“…herd immunity is something that can be observed with certainty only by analyzing the data in retrospect.”

— Caitlin Rivers, Johns Hopkins’ epidemiologist


“Focused Protection” or “Mass Murder”? The recent “Great Barrington Declaration” came about as a result of a libertarian think tank finding a few maverick doctors. Focused Protection (their phrase—Mass Murder was the NYT’s clickbait headline) proposes an approach to Covid-19 that “balances the risks and benefits of reaching herd immunity.” The idea is “to allow those who are at minimal risk of death to live their lives normally to build up immunity to the virus through natural infection, while better protecting those who are at highest risk.”

New York Times, 10/19/20

So much magical thinking here! Let’s start with the notion of herd immunity itself (which should really be called “herd protection”), loosely defined as the point at which a virus stops spreading because so many potential victims are protected against infection. With no one to infect, goes the theory, it dies out. The phrase is frequently used with vaccination programs: if, say, 90% of folks have been vaccinated against a virus, the other 10% are automatically protected—or at least, their risk of infection is very low—and the virus will eventually disappear. That 90% is the herd immunity figure. Trouble is, what works with mass vaccination doesn’t readily translate to natural immunity acquired from contracting, and surviving, the virus.

For one thing, a sizable number of people who get the virus don’t survive. As of October 27, nearly 9 million Covid-19 cases in the US have resulted in about 227,000 deaths, or 2.5%. Let loose on all 330 million of us, that 2.5% translates to over 8 million deaths. There went New York City. Or one fifth of California. Take your pick.

Secondly, surviving Covid isn’t a guarantee of lifelong immunity, and we’ve already seen a few recurring cases. The best bet — recognizing we know so little about this new virus — is that immunity probably lasts about a year before our antibodies “forget” what Covid-19 “looks like,” and those who were infected are back where they started. (That assumed 12-month immunity is based on other coronaviruses that we do understand, such as the ones responsible for the common cold.) According to Caitlin Rivers, quoted above, “If the people who are infected become susceptible again in a year, then basically you’ll never reach herd immunity.”

Thirdly, the whole notion of herd immunity depends on knowing just what the magic number is, that is, what percentage of the population has to be immune to get the pandemic under control. Which is anywhere — get this — between 20 and 80%! That’s how novel Covid-19 is; the ocean of our ignorance swamps the shoreline of our knowledge. That’s mainly because any estimate/guesstimate of the herd immunity percentage depends on making huge assumptions about variations in the population. So for instance, it doesn’t take into account either party-going superspreaders or solitary hermits, since we’re all considered homogenous. Plus that percentage is a moving target, changing as the number of immune people increases.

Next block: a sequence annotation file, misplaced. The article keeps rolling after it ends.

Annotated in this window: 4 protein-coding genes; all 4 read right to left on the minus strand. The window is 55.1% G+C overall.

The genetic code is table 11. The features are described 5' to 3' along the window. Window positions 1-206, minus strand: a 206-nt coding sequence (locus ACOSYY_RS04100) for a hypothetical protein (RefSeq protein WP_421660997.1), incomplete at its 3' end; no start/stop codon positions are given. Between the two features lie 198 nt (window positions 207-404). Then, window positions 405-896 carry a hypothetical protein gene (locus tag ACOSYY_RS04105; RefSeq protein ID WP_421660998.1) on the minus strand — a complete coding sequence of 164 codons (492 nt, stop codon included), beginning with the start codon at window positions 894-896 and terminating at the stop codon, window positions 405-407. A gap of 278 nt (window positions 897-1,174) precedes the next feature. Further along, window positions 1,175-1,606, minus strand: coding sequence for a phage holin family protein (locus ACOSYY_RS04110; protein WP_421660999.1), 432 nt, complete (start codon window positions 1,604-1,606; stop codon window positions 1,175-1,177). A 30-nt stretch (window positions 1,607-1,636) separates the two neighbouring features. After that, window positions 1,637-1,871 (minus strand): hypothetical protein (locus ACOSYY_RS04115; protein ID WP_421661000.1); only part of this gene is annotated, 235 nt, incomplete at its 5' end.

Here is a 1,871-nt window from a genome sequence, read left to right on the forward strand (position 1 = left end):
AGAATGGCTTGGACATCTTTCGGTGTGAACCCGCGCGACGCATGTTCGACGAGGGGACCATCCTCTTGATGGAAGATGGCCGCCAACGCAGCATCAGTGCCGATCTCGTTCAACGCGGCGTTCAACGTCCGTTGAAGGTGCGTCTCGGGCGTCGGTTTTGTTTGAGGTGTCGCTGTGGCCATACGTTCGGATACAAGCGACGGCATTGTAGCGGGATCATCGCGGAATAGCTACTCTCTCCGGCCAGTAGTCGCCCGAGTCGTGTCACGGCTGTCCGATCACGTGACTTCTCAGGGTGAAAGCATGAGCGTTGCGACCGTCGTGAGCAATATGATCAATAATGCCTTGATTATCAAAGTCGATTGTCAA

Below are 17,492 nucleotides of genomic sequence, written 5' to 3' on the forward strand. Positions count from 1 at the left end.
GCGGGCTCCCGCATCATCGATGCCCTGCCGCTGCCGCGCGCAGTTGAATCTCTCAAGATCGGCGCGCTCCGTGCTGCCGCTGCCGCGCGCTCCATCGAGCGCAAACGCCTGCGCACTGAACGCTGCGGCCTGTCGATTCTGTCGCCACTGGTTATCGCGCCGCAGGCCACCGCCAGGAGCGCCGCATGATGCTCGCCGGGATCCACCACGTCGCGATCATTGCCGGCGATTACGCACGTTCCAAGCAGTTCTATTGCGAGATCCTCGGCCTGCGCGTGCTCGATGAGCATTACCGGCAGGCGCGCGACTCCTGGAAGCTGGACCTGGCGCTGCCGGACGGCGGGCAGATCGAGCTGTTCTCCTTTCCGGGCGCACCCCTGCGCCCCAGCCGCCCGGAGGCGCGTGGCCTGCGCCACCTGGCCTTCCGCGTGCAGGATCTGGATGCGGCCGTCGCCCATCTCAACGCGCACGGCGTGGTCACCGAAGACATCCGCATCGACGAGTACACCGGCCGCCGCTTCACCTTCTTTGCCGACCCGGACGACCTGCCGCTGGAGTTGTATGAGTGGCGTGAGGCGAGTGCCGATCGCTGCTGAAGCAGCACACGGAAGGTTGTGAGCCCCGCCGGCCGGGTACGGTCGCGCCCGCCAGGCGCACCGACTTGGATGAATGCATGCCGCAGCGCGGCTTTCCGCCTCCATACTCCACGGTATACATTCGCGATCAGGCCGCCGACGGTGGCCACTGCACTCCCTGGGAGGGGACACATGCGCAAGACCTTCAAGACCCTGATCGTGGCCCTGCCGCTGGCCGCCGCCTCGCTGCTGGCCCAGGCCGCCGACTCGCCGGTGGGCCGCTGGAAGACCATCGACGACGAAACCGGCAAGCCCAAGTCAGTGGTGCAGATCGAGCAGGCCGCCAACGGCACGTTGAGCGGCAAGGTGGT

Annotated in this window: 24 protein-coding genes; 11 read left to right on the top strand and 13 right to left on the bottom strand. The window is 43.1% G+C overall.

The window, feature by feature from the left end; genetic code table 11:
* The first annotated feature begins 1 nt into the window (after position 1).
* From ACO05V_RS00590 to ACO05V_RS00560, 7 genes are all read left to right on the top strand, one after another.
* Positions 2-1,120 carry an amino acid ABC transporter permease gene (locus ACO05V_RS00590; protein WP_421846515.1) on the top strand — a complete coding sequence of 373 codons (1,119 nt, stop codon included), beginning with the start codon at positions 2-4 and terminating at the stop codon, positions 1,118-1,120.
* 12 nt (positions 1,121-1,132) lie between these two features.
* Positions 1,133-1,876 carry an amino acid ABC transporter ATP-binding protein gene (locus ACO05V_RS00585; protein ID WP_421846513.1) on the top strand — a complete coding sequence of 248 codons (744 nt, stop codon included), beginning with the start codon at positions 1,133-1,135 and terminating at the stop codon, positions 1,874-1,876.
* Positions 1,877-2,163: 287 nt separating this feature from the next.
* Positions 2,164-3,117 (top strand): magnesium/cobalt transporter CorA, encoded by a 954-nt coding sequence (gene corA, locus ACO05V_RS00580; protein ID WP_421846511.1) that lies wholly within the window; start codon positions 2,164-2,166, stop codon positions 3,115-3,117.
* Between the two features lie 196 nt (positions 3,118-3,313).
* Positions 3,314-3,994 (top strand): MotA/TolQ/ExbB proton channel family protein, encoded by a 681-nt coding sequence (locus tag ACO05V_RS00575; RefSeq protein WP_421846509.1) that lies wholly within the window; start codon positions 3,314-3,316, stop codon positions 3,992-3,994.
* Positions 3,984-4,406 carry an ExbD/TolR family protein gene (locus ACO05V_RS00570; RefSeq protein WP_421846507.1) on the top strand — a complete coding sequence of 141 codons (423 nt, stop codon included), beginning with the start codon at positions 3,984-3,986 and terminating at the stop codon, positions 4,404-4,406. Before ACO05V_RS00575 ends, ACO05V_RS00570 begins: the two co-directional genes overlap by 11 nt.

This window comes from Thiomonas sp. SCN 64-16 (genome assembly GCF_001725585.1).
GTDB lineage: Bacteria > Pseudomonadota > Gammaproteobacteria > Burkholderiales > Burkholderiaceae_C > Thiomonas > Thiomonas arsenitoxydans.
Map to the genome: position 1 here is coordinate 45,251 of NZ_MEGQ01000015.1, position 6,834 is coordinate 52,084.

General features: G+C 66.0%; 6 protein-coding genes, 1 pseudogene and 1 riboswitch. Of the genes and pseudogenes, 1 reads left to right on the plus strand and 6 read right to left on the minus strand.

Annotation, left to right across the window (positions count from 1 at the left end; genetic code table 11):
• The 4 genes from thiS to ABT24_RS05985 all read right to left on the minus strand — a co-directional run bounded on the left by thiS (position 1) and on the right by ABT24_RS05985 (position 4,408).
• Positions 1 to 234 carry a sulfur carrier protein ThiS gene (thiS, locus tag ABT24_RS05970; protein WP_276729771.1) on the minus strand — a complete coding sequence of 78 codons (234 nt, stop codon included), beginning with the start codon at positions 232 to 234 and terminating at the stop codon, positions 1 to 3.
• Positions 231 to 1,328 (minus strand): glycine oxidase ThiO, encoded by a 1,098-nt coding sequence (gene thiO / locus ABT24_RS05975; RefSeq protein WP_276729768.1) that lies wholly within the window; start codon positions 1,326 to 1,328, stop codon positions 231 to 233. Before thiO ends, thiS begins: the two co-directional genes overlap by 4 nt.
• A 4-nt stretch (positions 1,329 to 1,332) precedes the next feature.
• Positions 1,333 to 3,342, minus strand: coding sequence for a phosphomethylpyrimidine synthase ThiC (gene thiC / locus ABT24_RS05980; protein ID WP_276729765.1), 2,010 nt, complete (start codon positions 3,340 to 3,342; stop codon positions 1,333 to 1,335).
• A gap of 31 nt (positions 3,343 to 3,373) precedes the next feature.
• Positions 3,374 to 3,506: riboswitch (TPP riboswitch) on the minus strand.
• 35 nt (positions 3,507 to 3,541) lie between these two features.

Cumulative number of Covid-19 cases in Scandinavian countries as of October 26. Compare lightly-controlled Sweden (population 10.3 million) with strictly-controlled Norway (population 5.4 million) and Finland (5.5 million). (statista)

“Most of the herd-immunity calculations don’t have anything to say about behavior…They assume there’s no intervention, no behavioral changes,” according to Samuel Scarpino, a scientist who studies infectious diseases, quoted in a recent article in Nature. The same article notes that over 60% of the population of San Quentin was infected before it was brought under control, so “it wasn’t magically stopped after 30% of people got the virus.” (And don’t even think about what happens if the virus mutates into a more lethal form…)

Perhaps if all these pie-in-the-sky musings don’t impress you (or the authors of the Great Barrington Declaration), perhaps a real-life experiment will. From the get-go, Sweden has pursued a policy of what might be termed “herd-immunity-lite” — giving people a fair amount of autonomy while promoting, but not rigidly enforcing, social distancing and the other strategies we’re all familiar with. According to Johns Hopkins statistics, the resulting death rate in Sweden was ten times that of neighboring Norway (58.12 vs. 5.23 per 100,000).

Still want to abandon basic — and common sense — mitigation measures while waiting for a vaccine?